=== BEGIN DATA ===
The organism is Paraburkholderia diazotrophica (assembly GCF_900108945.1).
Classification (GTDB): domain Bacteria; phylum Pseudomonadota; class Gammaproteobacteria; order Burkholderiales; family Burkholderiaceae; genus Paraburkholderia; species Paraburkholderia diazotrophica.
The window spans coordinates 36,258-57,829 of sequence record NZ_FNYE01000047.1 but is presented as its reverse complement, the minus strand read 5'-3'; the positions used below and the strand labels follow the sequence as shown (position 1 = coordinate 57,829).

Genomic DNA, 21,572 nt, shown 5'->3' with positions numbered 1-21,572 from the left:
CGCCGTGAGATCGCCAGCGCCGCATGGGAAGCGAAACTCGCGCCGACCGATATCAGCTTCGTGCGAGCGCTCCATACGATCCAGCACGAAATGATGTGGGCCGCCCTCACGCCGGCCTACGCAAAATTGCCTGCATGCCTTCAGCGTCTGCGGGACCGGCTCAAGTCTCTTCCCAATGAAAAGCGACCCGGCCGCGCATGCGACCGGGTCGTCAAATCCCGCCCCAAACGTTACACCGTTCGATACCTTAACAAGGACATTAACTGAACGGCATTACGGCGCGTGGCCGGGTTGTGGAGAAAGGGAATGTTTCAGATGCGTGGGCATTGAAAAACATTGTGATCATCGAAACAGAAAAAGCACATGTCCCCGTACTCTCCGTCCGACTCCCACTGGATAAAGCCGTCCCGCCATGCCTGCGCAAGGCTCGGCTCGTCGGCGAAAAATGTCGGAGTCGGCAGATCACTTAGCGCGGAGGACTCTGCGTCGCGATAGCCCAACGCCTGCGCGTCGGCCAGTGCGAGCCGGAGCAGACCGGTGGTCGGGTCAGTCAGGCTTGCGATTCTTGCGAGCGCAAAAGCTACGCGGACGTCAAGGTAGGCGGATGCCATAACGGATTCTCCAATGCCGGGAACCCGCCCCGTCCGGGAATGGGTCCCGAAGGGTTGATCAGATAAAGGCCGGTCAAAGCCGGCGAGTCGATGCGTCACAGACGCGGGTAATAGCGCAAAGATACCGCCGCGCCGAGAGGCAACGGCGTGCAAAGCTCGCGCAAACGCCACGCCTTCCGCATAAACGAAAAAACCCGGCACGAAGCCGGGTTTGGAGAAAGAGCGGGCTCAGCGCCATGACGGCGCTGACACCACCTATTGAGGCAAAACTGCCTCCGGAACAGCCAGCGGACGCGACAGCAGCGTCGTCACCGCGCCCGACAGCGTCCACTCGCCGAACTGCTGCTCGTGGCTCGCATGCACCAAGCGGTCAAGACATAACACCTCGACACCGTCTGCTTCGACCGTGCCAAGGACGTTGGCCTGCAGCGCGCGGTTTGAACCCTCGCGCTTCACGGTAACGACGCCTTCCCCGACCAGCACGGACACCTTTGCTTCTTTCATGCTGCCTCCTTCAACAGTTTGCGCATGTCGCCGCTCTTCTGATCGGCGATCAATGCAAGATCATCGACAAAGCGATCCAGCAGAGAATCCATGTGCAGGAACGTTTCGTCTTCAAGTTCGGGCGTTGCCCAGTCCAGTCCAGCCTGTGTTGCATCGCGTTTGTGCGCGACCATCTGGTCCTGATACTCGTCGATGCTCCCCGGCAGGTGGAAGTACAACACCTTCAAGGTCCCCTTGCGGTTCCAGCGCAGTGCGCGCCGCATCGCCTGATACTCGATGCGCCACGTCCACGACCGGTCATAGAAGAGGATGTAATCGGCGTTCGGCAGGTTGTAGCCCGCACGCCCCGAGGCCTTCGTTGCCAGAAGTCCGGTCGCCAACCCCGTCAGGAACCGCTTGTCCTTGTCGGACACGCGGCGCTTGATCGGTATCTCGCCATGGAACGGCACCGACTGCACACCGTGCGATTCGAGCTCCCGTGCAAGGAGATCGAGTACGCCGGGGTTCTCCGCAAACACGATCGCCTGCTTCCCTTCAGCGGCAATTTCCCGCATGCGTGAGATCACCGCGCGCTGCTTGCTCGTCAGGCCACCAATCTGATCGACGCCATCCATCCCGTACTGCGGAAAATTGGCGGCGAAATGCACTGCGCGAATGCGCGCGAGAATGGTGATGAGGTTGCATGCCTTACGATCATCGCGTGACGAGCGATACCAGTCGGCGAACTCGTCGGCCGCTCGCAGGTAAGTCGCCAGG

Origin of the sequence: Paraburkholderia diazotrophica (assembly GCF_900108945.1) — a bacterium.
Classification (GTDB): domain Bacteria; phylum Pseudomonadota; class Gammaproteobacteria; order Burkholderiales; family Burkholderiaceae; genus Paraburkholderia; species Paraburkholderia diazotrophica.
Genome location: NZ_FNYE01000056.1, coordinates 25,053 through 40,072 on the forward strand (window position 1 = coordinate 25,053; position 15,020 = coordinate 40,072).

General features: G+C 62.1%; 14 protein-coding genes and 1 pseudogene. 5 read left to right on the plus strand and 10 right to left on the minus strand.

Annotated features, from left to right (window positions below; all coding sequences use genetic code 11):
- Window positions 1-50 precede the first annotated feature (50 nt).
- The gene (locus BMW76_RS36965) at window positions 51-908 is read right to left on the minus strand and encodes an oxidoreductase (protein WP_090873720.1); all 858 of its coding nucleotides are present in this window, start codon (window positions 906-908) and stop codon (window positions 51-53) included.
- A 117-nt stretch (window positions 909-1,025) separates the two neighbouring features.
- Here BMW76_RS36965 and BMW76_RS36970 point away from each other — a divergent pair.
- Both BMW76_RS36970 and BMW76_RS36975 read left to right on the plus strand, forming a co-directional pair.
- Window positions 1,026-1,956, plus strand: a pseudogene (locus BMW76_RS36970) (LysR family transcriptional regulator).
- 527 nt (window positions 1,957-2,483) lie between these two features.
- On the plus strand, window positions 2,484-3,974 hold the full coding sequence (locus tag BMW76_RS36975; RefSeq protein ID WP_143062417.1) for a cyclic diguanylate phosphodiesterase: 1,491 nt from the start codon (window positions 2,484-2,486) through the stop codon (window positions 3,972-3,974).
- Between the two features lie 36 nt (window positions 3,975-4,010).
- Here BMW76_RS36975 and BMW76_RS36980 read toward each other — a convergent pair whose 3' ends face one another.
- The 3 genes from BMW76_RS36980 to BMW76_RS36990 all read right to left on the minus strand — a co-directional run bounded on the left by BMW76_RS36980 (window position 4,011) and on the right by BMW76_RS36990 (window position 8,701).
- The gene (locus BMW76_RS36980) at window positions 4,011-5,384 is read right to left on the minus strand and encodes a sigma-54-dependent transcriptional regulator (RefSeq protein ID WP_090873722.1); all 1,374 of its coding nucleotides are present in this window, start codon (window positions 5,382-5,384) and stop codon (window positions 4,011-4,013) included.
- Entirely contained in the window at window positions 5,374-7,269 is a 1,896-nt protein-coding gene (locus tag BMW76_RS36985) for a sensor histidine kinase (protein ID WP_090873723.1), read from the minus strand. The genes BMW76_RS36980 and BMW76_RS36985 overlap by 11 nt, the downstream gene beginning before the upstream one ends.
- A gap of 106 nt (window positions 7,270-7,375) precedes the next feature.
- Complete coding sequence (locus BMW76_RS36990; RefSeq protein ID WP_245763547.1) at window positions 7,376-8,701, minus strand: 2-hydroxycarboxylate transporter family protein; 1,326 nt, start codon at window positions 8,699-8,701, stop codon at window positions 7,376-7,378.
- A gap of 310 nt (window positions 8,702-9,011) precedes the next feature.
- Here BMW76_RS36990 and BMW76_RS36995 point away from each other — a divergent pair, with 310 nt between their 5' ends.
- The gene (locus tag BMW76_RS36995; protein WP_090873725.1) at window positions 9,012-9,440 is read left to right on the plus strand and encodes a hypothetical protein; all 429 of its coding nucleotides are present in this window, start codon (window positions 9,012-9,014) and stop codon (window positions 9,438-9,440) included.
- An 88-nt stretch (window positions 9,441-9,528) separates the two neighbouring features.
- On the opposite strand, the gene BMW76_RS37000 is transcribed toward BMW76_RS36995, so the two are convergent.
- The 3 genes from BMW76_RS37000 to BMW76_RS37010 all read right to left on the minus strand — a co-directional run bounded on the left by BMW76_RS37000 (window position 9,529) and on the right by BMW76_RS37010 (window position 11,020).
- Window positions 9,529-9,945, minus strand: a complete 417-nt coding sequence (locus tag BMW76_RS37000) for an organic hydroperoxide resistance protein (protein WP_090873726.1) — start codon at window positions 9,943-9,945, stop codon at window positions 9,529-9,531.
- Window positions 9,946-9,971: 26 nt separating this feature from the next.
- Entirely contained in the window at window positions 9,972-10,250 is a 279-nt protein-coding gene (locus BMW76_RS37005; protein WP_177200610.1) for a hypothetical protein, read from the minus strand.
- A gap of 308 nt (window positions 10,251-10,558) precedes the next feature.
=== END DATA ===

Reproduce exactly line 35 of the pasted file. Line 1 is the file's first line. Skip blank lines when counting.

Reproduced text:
- A gap of 308 nt (window positions 10,251-10,558) precedes the next feature.